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In a world where customers increasingly want customized products and demand volatility is a continuous issue, flexibility is becoming increasingly important to the manufacturing industry. Fortunately, there is a solution that gives you this level of flexibility – and it comes in the form of robotics.
With demand volatility and the increasing requirement for greater product variation, comes challenges and opportunities. Those who can meet this demand stand to gain significant competitive advantage. In fact, a recent report by the International Federation of Robotics listed ‘Batch size 1 and customized product variations’ as one of the most important current market trends.
Our vision of the Factory of the Future offers complete flexibility and variability enabling you to meet these complex requirements. And one of the ways we do this is with robotics. Working side-by-side with people, robotics solutions will complement the human workforce, while control remains firmly in human hands.
Not only can these flexible robotics solutions be easily integrated into your existing factory infrastructure, they can enable the economical production of small batch sizes, even batch size 1. With the help of a digital twin, the process can be optimized to make it as effective and efficient as possible.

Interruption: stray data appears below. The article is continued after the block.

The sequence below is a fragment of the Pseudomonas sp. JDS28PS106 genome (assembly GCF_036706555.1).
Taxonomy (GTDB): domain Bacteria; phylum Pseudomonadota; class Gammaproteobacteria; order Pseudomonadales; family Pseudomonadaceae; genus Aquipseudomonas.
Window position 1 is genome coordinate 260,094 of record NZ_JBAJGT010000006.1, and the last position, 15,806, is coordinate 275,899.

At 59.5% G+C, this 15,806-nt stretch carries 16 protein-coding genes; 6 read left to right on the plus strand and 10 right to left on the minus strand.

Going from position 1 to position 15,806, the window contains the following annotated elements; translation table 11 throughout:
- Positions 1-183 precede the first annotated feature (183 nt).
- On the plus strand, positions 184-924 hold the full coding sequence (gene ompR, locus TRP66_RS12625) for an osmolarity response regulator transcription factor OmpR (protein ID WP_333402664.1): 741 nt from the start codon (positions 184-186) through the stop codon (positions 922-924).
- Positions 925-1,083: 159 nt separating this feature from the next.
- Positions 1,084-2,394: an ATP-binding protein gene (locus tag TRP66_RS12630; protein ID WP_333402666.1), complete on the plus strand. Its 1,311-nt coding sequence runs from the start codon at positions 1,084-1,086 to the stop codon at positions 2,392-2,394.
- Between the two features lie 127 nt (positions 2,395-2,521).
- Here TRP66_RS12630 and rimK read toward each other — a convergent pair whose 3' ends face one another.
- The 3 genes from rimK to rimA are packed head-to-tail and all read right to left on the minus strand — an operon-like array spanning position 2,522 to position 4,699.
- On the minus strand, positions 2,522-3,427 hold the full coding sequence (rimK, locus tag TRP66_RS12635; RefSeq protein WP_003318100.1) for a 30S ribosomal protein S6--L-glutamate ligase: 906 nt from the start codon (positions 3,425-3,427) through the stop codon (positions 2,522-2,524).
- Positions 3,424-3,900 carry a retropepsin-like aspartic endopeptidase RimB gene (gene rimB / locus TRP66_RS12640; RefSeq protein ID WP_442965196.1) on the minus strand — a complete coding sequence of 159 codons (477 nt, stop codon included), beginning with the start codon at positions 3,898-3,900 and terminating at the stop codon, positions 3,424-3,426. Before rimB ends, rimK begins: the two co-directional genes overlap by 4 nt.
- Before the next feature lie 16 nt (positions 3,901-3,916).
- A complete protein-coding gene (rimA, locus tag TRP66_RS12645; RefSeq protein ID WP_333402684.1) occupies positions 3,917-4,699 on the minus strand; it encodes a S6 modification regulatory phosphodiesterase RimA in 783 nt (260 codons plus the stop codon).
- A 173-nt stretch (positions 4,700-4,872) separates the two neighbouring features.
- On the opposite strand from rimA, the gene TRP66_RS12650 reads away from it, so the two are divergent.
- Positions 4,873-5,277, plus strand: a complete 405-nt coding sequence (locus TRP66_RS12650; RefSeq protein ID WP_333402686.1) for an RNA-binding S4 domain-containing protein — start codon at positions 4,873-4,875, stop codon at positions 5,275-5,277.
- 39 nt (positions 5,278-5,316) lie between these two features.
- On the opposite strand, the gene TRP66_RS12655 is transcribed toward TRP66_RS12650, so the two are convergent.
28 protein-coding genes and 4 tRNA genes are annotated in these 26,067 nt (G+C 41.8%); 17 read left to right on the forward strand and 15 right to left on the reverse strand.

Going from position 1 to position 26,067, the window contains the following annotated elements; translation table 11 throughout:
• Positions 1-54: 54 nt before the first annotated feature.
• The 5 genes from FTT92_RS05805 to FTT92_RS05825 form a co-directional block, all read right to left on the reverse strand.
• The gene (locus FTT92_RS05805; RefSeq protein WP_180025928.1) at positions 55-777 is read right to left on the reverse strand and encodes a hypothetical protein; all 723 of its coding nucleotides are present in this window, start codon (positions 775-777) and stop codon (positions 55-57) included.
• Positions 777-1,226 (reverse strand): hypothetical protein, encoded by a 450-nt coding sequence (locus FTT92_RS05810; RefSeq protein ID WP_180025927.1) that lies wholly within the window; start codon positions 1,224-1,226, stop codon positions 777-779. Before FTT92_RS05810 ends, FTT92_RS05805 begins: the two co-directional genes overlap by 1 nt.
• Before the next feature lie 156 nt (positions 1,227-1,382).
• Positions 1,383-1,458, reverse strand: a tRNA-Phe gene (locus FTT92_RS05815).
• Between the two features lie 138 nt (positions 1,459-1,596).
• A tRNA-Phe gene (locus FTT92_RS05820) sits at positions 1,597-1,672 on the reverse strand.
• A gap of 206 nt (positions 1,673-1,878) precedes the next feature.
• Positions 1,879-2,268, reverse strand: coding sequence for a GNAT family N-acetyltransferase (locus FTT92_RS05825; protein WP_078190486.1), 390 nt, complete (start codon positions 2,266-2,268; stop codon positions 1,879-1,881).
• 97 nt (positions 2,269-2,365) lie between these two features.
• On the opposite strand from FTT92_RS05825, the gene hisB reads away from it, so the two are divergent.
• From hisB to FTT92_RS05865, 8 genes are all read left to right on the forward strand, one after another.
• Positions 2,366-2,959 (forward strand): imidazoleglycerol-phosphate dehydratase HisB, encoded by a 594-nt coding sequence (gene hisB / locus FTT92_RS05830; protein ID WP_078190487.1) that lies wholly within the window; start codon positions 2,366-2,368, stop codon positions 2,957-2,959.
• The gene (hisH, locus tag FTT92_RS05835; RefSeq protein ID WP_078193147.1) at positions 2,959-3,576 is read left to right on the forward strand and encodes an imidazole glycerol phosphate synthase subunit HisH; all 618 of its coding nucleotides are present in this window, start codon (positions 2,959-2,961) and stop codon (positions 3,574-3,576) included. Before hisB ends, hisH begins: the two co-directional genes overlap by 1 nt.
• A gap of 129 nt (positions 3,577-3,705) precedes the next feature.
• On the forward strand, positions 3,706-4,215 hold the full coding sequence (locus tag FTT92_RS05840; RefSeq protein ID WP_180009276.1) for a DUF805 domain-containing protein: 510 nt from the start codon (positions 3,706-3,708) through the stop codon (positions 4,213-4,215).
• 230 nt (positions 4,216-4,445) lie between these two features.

No longer limited to a single production process, mobile assistance systems can be flexibly used for different purposes. They can be moved to different areas and adapted quickly according to requirements. Our family of APAS robots can handle batch sizes as small as batch size 1, while also dealing with peak loads flexibly and economically. Designed to work together with people and machines without the need for a safety enclosure, they can be integrated safely and easily into factories.
Autonomous Mobile Robots (AMRs) and Automated Guided Vehicles (AGVs) are an essential part of the flexible factory, delivering components on demand from a central store to an assembly point on the production line. In a recent report, the International Federation of Robotics included ‘AMRs and delivery robots’ in their current top 5 service robotics application trends.
Our AMR, the recently enhanced ActiveShuttle, finds its way around the factory safely and independently. Thanks to camera-based 3D obstacle detection, it avoids obstacles and happily works alongside people and other machines. The integrated touchscreen allows for individual configuration and quick intervention on site, while the control software enables fleets to be managed easily and flexibly.
With demand for mobile robots increasing, OEMs need flexible solutions that can be used in a wide range of vehicle types and applications to maximize their efficiency and productivity. That’s where ROKIT – the robotics kit by Bosch Rexroth, comes in. ROKIT consists of four elements: ROKIT aXessor is an intuitive graphical user interface for the central access to all ROKIT components; ROKIT Locator maps the environment and determines the position and orientation of the vehicles (based on SLAM – simultaneous localization and mapping); ROKIT Navigator is easy-to-integrate navigation software that enables you to control the movement of goods from A to B; ROKIT Motor is an all-in-one, ready-to-use wheel drive module for mobile robots.